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Thursday, 19 January 2012

Dirty habit

Dear Dogs Today

My six-month-old Maltese-Shih Tzu cross has developed a dirty habit - she is bringing poo in from the garden and leaving it on the floor!

I first discovered something funny was happening a couple of weeks ago when I noticed our cat had dog poo stuck in his fur. I have never seen him roll in our garden so I thought it was a bit strange. I then found a few deposits on the floor, but as my pup is housetrained, I kept a closer eye on her. I then caught her coming in from the garden carrying poo in her mouth!

She has been housetrained without any accidents for a few months now and so I have stopped praising her when she had gone outside correctly. Do you think the reason could be that I have stopped praising her and she is bringing the poo inside for attention?

I really don't know what to do, she was doing so well! I would really appreciate any help or advice anyone can give me.

Thank you.

Justine, Surrey


  1. Hi Justine

    Do you give her attention when she brings it in? If so, she is doing it for just that.

    can you clean it up before she has chance to bring it in?

    Can you see when she has 'been', call her away from it and reward?
    Just a few suggestions and I hope they help and I don't believe this has anything to do with house training.

    Warmest wishes


  2. Only your puppy knows why she is bringing in the faeces. If only dogs could talk!

    But could you have inadvertently rewarded her with some sort of attention? Any attention can be rewarding and finding mess in the house certainly creates a reaction!

    Similar to the advice from Gill, try keeping an eye on her when she is in the garden and reward her with a tasty treat (away from it) as soon as she has gone. Encourage her inside. Remove it from the garden straight away when she can't see you doing it. That helps to stop the association between you and her waste and it means the mess isn't there to be retrieved by her.

    In time it should stop because
    a) You are rewarding her for moving away from her deposits.
    b) Due to consistant prevention, the habit will fade.

    I notice the word cat. Is it the cat faeces which she is bringing in? If so, again, try and keep the garden clean to prevent it.

    One may have a good little retrieving dog there! Perhaps get a toy or ball that she can bring back instead. Hide it in the garden regularly and reward her with a fantastic game or treat when she finds it and brings it in.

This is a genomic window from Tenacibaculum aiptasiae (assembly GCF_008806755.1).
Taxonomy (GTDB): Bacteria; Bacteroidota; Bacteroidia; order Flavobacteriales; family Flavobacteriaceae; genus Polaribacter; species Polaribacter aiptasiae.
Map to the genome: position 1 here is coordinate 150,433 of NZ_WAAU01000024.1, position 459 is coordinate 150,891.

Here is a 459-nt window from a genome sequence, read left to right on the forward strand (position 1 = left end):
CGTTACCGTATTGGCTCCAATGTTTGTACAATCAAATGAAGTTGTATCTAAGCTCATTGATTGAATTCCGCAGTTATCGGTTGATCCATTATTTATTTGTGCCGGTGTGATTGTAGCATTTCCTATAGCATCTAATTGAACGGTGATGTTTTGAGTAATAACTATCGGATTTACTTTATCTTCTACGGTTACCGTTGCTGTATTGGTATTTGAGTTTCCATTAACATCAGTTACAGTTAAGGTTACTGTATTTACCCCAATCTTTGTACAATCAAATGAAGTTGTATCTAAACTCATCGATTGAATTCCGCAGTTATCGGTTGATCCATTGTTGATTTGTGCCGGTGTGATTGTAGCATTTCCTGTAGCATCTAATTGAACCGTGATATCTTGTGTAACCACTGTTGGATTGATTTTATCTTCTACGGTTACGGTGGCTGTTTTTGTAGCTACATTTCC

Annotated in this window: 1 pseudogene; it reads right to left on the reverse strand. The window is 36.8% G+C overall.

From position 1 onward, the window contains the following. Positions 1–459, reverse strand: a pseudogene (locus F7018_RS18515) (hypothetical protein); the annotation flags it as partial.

3. Justine, the main thing is to ensure the garden is clean before she goes in it, and ensure she is *always* supervised when outdoors (that actually has more applications than making sure she doesn't pick up poop by the way).

    On a longer-term view point, you could teach her a leave it or an off, or a drop it, or even a give. If you're unsure how to do this, have a look at the UK APDT's website to find trainers local to you who should only be using kind, fair, and effective methods. Make sure you go to see a class without your dog first, to make sure they are sticking to the Code of Practise - if they are, then go along; if not, please report them to the APDT office.

    For some more tips on how to find a good trainer or behaviourist, check out my blog post here:

  4. Hi Justine

    This is an interesting one, but often dogs will pick up and carry items they quite like. Poo is no exception, since at times it smells rather like food as it may not be fully digested. Especially common in puppies, who often seem to pick up, carry, and eat all sorts of things! If there is a cat using your garden as a toilet, this is often very attractive to dogs as it is quite strong-smelling, although this is unlikely to be your own cat as they rarely toilet in their own territory.

    I don't think this is a housetraining issue as it sounds like you have done this correctly - your dog is probably quite pleased with her 'prize'!

    If you can, check whether or not it is your dog's own poo. If so, perhaps look at her diet and check if she is digesting it properly, even talk to your Vet about what might be an appropriate food choice for her.

    If you begin rewarding her with anything - attention, food, and so on, for bringing it in she will do this more and more. Alternatively if you punish her, she may decide to eat it or hide instead.

    A good solution is to wait until she has toileted (keep your eye on her!) and immediately call out to her in a happy, excited way to praise her, but call her AWAY from the toilet area and then reward her before she has a chance to pick anything up! This way, you can intervene rapidly and break the chain of behaviour. You can also pick up the poo whilst she is eating her reward. If she learns to toilet, leave it behind, then race back to you for something better (and eventually this will mean racing back inside of course) then this is probably the most efficient way of getting her to ignore the tempting prize poo!

    Best of luck!